All black and white photographs can be called “monochromatic” but not all monochrome photos are black and white. In photography, the term “monochrome” means an image having just one color. This can be black, white, and shades of gray in between. It can also be one solid color, or varying shades of the same color. Black or white can be added in the shot and these usually serve to accentuate or separate the subject from the rest of the visual elements.
The Allure of Black and White Photos
Black and white photos have always had that classic appeal, as they are stripped of color which makes one focus more closely on the subject and all the details, such as textures, shapes, and patterns. Black and white shots are enormously popular in monochromatic photography.
Monochrome and Silhouettes
Silhouette shots and the monochrome style go extremely well together as the subject can be in dark silhouette and set against a background of varying shades of color. If artfully composed, the subject becomes highlighted by the background without the color being a distraction.
Per Ola Wiberg ~ Owi
When creating monochromatic photos, you can shoot your subject as they are found or arranged, or you can turn the shot into having a monochrome effect in post-processing. With this nature shot below, the green flower bud is in front of some leaves, which become an ideal green blurry backdrop with the use of a shallow depth of field.
Add Black or White in Colored Monochrome Shots
Photos that make use of one color with the addition of black can have a different impact compared to if it were one color plus white. Black can effectively add great contrast such as with this photo:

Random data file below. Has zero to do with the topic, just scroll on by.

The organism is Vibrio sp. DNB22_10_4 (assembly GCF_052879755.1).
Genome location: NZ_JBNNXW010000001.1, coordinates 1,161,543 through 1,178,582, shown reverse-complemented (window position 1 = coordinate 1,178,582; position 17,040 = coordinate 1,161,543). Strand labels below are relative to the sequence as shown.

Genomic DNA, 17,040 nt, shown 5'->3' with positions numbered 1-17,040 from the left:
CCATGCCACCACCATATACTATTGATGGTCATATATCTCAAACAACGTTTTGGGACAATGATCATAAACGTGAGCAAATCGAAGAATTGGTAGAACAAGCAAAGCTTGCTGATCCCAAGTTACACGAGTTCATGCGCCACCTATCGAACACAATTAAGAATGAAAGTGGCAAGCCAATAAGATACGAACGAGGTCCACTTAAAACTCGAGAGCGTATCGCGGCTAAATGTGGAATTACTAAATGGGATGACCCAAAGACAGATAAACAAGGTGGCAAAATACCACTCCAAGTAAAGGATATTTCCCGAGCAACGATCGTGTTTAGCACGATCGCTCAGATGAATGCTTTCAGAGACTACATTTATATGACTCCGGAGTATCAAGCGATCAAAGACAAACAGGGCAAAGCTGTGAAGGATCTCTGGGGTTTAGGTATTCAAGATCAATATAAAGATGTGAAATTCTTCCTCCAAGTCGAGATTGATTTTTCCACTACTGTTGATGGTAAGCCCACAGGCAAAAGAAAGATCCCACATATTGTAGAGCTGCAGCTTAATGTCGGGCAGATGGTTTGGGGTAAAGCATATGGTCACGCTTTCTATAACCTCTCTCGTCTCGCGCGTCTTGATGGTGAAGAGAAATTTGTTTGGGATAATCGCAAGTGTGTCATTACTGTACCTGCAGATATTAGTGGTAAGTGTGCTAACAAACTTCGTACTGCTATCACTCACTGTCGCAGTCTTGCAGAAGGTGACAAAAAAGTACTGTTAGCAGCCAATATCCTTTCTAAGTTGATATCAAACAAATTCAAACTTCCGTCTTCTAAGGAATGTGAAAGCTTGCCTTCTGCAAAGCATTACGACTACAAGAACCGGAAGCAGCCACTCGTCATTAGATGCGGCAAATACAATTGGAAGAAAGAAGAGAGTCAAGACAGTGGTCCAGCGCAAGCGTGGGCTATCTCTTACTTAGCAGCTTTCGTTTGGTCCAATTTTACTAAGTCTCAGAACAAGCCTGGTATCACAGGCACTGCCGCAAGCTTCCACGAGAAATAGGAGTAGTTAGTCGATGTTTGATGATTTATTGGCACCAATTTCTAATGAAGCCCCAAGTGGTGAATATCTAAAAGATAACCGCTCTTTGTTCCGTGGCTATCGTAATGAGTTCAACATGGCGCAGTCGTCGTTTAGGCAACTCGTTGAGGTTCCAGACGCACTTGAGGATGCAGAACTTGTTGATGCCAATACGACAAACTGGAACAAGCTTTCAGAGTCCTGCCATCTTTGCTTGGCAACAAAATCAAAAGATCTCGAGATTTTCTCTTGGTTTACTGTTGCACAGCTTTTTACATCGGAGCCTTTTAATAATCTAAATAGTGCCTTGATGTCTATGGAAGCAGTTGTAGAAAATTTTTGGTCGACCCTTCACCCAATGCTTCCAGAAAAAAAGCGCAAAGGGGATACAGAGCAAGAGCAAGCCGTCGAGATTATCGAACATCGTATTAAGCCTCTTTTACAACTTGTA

If you are looking to add contrast, try to experiment with the shades of color in relation to the black or white. Lighter shades paired with black will make the black areas stand out more, while dark shades and black will have less dramatic contrast.
You can also create soft, muted photos by mixing shades of the same color with white. However, you can still present great contrast by making the colored areas more vibrant or dark and separating them from the white areas.
White or Black as Subject
White or black can be used in many ways in a monochromatic photo. They are often used as a background for a colored subject, but they can also represent the subject while the color remains in the background, as with this delicate photo of a Queen Anne’s Lace flower:
Mood and Monochromatic Style
One strong effect of the monochromatic style is its ability to evoke emotion by depicting a certain mood or atmosphere. Photos that have a single dominant color can be quick to trigger an emotional response from the viewer. Certain colors can make us feel happy, sad, peaceful, or even angry. For instance, blue seems to have a calming effect while red can provoke passion. The presence of a dominant color plus the composition of the subject can be combined to provide a powerful visual impact.
Sepia and Post-Processing
Printed black and white photos age over the years and can turn sepia in color, giving it a vintage and nostalgic aura. This effect can also be imitated in photo editing. With the wonders of digital technology, any colored or black and white photo can be quickly turned into a monochrome shot that has a dominant color (sepia or any other color) in the entire image frame.
The secret to editing photos and giving them the monochrome look is to know when to hold back. Some photos may just not be attractive in this style while others may have that overly edited look in terms of color choice and saturation.